Four Simple Warehouse Loading Dock Safety Tips  

warehouse loading dock safetyMost employee injuries occur as a result of human error. Warehouse managers often focus on employee training to limit the risk of accidents, which is an excellent first step. However, there are additional measures managers can take and tools they can use to increase warehouse safety even further. 

  1. Properly use dock plates and levelers: Dock plates bridge the gap between docks and trucks. Levelers can reduce the risk of human error by ensuring a smooth, mechanical lift from dock to truck. Both these tools greatly decrease the risk of fall-through injuries as the dangerous gap between truck and dock is completely eliminated.  
  2. Establish well-marked safety zones: Taping zones on the floor can be a good way to ensure that employees stay out of hazardous areas while trucks are moving. Places where trucks have blind spots or where employees could become pinned should be marked to ensure employees minimize the time they spend in these areas. In addition, drivers should make sure these spots are completely empty before they start moving. 
  3. Have an “engine off” policy for stopped vehicles: Vehicles can’t emit carbon monoxide if their engines aren’t running, so a policy should be implemented to ensure that the default status for vehicles is “engine off.” This reduces the risk of toxic fume inhalation. A good protocol is to cut the engine as soon as the vehicle is chock-blocked or the emergency brake is engaged. 
  4. Use lightweight plastic pallets to reduce lifting injuries: Employees often suffer lifting injuries because they underestimate the weight of an object. This is especially true when workers are handling empty wood pallets, which can weigh more than 80 pounds. A good way to reduce lifting injuries and increase pallet safety is to switch to plastic pallets, which usually weigh less than 50 pounds. This ensures that a single employee can lift a pallet and stay OSHA compliant, as a two-person lift is required on anything over 50 pounds. In addition, plastic pallets have a consistent weight; while wood pallets may absorb water and be heavier than expected, plastic pallets have a predictable weight that won’t surprise employees when they go to pick them up. (Most plastic pallets have hand-holds built in.)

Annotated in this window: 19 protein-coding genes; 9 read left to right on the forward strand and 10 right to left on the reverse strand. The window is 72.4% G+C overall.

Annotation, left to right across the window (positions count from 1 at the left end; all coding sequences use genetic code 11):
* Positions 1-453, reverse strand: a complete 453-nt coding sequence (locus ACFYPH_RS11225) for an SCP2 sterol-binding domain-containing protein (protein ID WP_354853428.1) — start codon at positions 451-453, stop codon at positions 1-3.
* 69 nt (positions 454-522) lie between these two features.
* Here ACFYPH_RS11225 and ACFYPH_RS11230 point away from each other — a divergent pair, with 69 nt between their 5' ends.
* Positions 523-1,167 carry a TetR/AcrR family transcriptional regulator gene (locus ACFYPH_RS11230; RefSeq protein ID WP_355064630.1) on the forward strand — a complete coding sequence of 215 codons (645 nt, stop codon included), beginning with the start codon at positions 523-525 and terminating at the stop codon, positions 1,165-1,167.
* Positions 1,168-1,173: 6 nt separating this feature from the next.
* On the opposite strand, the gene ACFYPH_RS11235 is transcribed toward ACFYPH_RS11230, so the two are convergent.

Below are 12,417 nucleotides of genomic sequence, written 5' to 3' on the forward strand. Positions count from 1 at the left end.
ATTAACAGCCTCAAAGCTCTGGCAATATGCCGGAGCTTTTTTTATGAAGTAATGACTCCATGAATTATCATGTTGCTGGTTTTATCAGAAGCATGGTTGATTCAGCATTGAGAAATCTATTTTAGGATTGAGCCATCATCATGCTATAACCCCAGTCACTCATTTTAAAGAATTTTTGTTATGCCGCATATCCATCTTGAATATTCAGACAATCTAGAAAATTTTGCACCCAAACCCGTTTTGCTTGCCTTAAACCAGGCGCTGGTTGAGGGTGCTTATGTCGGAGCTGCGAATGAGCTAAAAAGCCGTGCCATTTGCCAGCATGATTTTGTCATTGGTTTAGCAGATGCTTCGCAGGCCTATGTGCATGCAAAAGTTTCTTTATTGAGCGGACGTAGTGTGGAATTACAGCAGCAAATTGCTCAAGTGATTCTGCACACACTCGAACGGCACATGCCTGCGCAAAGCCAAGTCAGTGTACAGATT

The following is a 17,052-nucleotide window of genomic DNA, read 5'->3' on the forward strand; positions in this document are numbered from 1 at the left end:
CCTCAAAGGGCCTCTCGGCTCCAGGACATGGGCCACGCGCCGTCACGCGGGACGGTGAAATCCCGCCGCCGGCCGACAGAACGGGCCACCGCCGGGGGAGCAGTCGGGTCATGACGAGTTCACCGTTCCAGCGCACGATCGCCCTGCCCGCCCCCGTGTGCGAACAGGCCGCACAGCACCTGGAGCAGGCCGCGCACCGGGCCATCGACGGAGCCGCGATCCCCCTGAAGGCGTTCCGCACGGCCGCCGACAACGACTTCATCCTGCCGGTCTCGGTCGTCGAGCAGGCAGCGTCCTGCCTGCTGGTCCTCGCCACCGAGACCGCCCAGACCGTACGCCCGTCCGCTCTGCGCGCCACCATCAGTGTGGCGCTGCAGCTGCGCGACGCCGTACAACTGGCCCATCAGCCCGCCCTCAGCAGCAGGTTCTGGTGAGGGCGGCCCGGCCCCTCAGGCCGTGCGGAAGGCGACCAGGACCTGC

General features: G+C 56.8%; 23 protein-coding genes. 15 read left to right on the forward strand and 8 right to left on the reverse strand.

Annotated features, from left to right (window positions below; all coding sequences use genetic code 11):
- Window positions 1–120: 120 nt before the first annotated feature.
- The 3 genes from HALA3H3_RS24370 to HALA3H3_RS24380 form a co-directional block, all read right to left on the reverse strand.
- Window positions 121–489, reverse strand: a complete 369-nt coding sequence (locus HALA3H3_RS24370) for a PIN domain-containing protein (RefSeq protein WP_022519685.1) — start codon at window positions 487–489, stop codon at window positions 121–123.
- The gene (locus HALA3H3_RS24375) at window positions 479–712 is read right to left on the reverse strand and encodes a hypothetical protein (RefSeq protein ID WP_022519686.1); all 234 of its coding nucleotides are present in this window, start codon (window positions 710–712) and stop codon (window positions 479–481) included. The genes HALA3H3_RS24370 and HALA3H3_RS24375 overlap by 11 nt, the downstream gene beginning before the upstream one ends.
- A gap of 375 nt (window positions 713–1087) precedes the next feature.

Switching to plastic pallets is an important warehouse loading dock safety tip because plastic pallets have many benefits in addition to minimizing lifting injuries. They are easy to lift with a forklift and less likely to fail than wooden platforms, which reduces risks from dangerous spills or collapsing pallets. Plastic platforms can even reduce instances of cuts and abrasions, as they have no splinters or protruding nails which might cut or puncture employees during handling. While proper training is crucial to ensure loading dock safety, managers can enhance those efforts by providing workers with safe, modern equipment like plastic pallets. 

iGPS plastic pallets are the best way to limit workplace injuries related to pallet handling. Our lightweight pallets are easy to grip and lift, while also being strong enough to transport products safely. For more information on how renting our pallets can improve warehouse loading dock safety, contact us at 1-800-884-0225, email a specialist at [email protected], or visit our contact page.